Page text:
The Poetry Block and How to Climb Out

I never really get writer’s blocks, or rather can’t afford to, but sometimes my creativity decides to limit itself to one genre. Usually it’s self-pitying journal entries; sometimes, out of necessity, academic essays. Over the past three months or so, I found it relatively easy to write anything at all apart from poetry, which was a bit annoying since I would quite like to think of myself as a poet. Every metaphor and end rhyme I tried made me feel stupid. I started to think of giving up the whole poet thing.

At poetry open mic events, which I desperately devoured for inspiration, occasionally someone would ask if I wrote poetry. When I ashamedly mumbled ‘sometimes,’ they’d ask why I wasn’t performing, and the easiest answer (I thought) was the Writer’s Block card, that beautiful privilege other professions have no real equivalent for. It turned out – surprisingly, to me – that even those well-known performers whom I imagined to pour out new sets for each show as easy as breathing, sometimes have poetry blocks as well. But what makes a difference between successful performers and me – among many other excuses – is that they don’t stop performing because they haven’t come up with new stuff for a while. They still have confidence in themselves as poets and performers, even if they have to dig up some old pieces of work for performance every now and then. In other words: I hadn’t lost my Muse – I was just a damned pathetic quitter.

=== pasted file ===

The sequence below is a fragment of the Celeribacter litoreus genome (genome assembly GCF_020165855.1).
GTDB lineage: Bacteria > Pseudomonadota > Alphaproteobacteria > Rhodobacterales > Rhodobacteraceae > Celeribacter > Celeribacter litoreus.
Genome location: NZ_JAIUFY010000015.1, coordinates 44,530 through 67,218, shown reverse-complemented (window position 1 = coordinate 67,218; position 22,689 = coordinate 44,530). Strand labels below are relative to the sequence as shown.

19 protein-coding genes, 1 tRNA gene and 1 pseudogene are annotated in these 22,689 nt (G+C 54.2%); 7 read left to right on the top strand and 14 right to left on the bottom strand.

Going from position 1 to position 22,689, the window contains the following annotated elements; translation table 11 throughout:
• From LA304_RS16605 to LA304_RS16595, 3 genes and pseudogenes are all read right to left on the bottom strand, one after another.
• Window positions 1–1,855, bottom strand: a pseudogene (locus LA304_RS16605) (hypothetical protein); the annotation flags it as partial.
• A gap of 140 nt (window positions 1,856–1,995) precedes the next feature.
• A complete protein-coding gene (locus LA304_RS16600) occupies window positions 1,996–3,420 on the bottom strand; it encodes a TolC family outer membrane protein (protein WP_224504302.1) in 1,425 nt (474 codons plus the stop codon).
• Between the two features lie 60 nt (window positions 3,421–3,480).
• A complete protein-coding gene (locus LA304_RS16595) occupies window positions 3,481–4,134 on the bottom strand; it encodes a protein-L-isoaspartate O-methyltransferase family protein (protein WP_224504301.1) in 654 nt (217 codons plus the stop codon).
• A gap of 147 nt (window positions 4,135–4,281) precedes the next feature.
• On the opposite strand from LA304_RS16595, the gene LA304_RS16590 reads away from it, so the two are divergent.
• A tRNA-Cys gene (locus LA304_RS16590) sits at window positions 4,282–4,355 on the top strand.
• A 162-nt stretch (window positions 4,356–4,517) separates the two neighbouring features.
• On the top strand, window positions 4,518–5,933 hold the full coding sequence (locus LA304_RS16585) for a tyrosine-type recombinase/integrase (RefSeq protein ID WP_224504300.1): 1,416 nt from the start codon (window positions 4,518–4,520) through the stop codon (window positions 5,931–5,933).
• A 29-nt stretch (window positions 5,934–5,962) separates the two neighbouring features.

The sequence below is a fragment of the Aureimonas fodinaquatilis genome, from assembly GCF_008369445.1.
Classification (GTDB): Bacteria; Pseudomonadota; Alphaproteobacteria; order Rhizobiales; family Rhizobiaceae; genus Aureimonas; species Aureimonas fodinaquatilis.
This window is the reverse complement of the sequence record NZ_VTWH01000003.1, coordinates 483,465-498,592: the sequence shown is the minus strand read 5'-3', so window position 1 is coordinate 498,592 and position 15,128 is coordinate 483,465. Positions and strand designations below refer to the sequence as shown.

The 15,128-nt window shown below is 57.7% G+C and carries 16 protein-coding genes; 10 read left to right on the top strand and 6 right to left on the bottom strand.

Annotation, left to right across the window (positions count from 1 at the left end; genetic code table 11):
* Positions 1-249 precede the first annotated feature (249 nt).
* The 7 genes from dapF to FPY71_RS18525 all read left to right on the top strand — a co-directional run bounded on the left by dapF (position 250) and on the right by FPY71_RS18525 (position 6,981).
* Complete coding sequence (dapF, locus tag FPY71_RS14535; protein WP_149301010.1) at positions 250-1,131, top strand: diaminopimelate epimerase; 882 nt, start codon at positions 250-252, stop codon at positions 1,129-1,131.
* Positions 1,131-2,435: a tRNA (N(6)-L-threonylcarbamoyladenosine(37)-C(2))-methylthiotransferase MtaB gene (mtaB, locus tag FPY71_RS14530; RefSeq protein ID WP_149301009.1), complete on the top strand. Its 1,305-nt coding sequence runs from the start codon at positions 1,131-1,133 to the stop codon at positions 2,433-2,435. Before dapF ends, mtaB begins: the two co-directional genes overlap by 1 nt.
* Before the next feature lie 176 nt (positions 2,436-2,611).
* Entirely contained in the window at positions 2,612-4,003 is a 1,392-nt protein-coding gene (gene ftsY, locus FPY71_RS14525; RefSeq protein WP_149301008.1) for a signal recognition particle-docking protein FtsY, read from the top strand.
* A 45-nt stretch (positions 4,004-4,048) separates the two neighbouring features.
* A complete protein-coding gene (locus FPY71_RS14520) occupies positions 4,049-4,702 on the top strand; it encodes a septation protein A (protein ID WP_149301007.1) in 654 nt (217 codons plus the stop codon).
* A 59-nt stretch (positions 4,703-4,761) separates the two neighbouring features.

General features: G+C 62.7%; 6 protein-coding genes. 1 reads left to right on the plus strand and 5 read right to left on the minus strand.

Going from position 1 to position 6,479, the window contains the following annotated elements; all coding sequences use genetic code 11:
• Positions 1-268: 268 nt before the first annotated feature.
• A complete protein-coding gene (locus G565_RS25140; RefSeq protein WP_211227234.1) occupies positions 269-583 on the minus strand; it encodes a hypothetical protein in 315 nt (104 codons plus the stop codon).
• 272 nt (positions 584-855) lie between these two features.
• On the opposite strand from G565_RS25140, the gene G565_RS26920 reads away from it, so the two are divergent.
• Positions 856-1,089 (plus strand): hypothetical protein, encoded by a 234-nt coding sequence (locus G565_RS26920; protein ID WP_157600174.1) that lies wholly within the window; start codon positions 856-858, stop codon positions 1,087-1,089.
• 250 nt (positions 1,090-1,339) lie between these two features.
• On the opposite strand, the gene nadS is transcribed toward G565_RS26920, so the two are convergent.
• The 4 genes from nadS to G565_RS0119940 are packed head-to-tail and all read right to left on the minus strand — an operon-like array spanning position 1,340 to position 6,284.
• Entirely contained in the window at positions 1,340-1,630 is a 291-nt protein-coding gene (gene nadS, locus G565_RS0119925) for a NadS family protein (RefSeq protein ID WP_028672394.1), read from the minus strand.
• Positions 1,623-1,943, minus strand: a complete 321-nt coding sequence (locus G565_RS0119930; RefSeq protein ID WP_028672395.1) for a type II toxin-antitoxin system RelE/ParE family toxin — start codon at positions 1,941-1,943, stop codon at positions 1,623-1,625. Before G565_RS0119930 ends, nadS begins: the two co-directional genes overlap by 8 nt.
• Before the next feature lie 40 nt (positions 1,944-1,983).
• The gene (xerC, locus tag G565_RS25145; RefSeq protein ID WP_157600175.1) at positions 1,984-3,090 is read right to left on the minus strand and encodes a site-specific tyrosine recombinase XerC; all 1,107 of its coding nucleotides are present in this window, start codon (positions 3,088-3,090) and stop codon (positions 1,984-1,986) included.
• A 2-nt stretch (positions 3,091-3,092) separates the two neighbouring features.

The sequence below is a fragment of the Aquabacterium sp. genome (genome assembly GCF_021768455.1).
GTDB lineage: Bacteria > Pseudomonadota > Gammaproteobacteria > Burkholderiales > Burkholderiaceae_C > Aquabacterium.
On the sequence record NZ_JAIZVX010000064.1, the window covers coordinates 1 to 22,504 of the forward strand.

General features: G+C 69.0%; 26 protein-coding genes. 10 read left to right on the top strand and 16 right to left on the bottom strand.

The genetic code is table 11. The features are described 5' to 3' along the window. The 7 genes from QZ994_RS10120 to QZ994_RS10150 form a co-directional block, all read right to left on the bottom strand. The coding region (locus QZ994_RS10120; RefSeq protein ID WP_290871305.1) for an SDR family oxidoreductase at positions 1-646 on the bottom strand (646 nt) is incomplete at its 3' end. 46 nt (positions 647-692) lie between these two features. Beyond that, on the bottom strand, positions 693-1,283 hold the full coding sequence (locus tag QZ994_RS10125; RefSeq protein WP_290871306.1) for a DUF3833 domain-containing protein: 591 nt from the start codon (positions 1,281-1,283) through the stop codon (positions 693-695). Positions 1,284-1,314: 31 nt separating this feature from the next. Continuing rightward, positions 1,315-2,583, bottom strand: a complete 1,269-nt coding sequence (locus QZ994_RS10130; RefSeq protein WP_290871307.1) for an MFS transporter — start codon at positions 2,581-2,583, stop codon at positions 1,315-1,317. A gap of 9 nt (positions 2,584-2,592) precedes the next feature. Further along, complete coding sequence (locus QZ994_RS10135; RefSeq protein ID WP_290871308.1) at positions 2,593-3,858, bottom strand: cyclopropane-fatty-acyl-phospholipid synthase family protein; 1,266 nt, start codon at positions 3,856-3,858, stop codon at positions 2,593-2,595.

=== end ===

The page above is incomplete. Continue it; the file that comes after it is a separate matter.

With the comfort of knowing that I wasn’t alone with the problem, I looked through some old poems yesterday. There was one which I wrote over two years ago, and I read it out loud to myself to see if it had performance poetry potential. Then I thought it would be interesting to write a poem now, two years later, on the same topic; just to explore how things had changed during those years. And I wrote it. As easy as breathing. And the block was gone.

It’s not a great poem; it’s lacking confidence just a bit, the same way your walk might lack a bit of confidence if you hadn’t used your legs for three months. But it’s not bad, either. Maybe I’ll perform it at an open mic this week, just to show them I’m not a quitter.

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